* Is Your Soul Yearning for Less Drama?

snow white charactersAre you tired of all the drama and want it to end?  Most of us get to a point where enough is enough and we yearn for peace.

This is a long post today. If you are longing for the drama to end in the highs and lows of your life, then I hope you will find some helpful insights here.

Drama is so fascinating to me. We seem to be bombarded with it in the media and the blogging world, we see it around us at work and on the playing field, and we live it out in our own relationships. I was brought up to minimize drama … and later on found a whole new appreciation of drama when I married into an Italian American family….lol

Drama arises from conflict.

Conflict is a fact of everyday life, whether we like it or not. Its simply a condition in which people’s concerns appear to be incompatible with with an other’s. How we deal with it is an other story.

In fact it IS often a story!once upon a time

As human beings this happens … and what we do about it, is to create our own stories. We learn about this conflict drama early on in life in stories and fairy tales we are told. 

In classic tales, we encounter three types of characters: the victim (often portrayed as a damsel in distress or an innocent youth); the villain (a witch, giant or dragon); and the hero (the white knight or prince). Because we experience our own conflicts as stories, we unconsciously adopt these roles. Most often we see ourselves as the victim – innocent and powerless. The central character in the drama. Sometimes we play the hero in order to right a wrong. And occasionally we may slip into the role of the villain, venting our anger or frustration on another person. Together, these roles form a Drama Triangle”.

I think most of us can all relate to this … can you?

Of course, each person in the conflict has their own story. And this is where it starts to get complicated!

Our adversaries will see us as the villain and paint themselves as the victim, we in turn will defend ourselves and see ourselves as the hero. The drama will continue until a time when we can step back and observe what is going on. As long as we are in the drama, we will keep the conflict and going.

As the Victim

princess leia star warsWe experience conflict as an attack on our esteem or persona. We may see our values threatened or fear someone will take something from us and we feel victimized. When we feel victimized we need a villain to blame.

The victim role includes a sense of powerlessness. We may withdraw and wait for something to change or for someone to rescue us. Some of us will suffer in silence, while others with vent our frustration and blame.

The reward of victimhood is a significant amount of attention in the form of sympathy. We may also be lucky in attracting a hero to “right the wrong” for us.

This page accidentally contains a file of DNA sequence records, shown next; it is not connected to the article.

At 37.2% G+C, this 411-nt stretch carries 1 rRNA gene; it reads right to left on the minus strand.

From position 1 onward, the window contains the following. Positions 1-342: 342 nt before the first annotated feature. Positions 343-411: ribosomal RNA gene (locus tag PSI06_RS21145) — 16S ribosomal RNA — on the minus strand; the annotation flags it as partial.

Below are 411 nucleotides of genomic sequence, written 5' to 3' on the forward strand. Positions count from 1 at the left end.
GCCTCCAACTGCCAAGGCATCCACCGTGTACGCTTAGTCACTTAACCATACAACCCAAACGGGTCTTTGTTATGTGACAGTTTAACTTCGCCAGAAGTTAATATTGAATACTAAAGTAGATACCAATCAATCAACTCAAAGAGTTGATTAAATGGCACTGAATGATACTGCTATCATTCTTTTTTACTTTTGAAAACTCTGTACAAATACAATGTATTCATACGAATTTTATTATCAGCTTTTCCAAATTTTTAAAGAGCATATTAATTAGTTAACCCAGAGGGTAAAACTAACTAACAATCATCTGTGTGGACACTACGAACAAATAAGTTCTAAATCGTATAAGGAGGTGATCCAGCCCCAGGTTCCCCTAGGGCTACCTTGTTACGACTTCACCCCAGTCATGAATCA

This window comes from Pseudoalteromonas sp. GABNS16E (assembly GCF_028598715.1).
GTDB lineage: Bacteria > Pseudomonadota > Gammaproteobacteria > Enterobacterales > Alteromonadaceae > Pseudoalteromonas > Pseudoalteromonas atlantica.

Alternatively we can play the guilt card and hope that the other person starts to feel bad at inflicting pain on us and behaves differently. In this feeling of powerlessness, we also absolve ourselves of responsibility. We justify inaction by saying it isn’t our fault and the other person has to change. Powerlessness erodes our self esteem and leads to more resentment and frustration. By playing the victim we trade personal power for sympathy and ironically increase the stress and negativity we seek to avoid.

On a more positive note, the victim role reflects our goodness, sensitivity and compassion. The victim/princess rarely seeks revenge and facilitates reconciliation. These qualities are essential to escape the drama and adopt a cooperative approach.

As the Herofairy tale hero and dragon

Although we initially experience conflict as a victim, we often shift to hero mode to protect ourselves, defend our interests, and even the score.

The role represents courage and action, taking a stand and risking discomfort or judgment.

There is a darker side to the hero role however. That is the fine line between righteousness and self-righteousness. What we may see as clever, others may see as manipulative. What we see as taking charge, others may experience as controlling.

We can justify our own aggressive behavior by saying “they had it coming.” Based on actions alone, the hero is simply a self righteous villain. Some of us may appoint ourselves as heroes in the conflict of others. Though our intentions may be noble, this approach reinforces the helplessness of the victim and further entrenches the other person in the villain role.

As the Villain

rebecca as victim

Wait a minute, none of us want to be the villain! Right? We have labeled the villain as “bad”….. However, most villains come from a fear filled place. They will do anything not to become a victim again! We see villains in other people, but it is much harder to recognize how we take on this role ourselves. Most villains want to see themselves as a victim or hero in the story.